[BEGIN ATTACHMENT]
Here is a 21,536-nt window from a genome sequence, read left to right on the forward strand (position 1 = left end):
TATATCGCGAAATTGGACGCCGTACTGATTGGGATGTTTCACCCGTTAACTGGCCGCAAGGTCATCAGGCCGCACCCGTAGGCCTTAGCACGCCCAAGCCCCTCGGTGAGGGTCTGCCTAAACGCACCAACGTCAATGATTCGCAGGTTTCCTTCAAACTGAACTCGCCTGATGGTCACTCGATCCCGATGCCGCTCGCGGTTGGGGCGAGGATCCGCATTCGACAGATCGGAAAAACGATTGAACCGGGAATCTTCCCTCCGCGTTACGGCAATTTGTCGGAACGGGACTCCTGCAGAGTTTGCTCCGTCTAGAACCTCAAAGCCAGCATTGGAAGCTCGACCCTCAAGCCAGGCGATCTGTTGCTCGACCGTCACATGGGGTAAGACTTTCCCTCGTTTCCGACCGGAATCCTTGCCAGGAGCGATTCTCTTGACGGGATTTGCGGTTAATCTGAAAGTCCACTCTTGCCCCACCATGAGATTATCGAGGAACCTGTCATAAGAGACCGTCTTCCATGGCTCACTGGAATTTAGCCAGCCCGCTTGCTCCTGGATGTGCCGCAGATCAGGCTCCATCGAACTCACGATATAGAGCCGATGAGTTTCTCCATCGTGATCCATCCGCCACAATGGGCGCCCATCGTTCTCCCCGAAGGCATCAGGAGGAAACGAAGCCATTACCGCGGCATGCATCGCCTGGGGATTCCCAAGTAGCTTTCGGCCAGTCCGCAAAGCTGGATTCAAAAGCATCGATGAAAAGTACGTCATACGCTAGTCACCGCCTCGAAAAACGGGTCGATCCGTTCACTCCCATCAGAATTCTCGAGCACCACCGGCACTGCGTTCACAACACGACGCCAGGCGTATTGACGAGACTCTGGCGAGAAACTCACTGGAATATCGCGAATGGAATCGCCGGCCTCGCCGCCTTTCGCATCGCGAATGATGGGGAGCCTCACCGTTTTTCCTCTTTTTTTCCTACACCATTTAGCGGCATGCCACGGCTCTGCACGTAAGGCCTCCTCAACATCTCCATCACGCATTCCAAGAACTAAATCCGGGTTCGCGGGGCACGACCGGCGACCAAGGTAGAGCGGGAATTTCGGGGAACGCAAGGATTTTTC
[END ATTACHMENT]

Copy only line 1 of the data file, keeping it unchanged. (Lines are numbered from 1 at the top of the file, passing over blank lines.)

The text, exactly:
Here is a 21,536-nt window from a genome sequence, read left to right on the forward strand (position 1 = left end):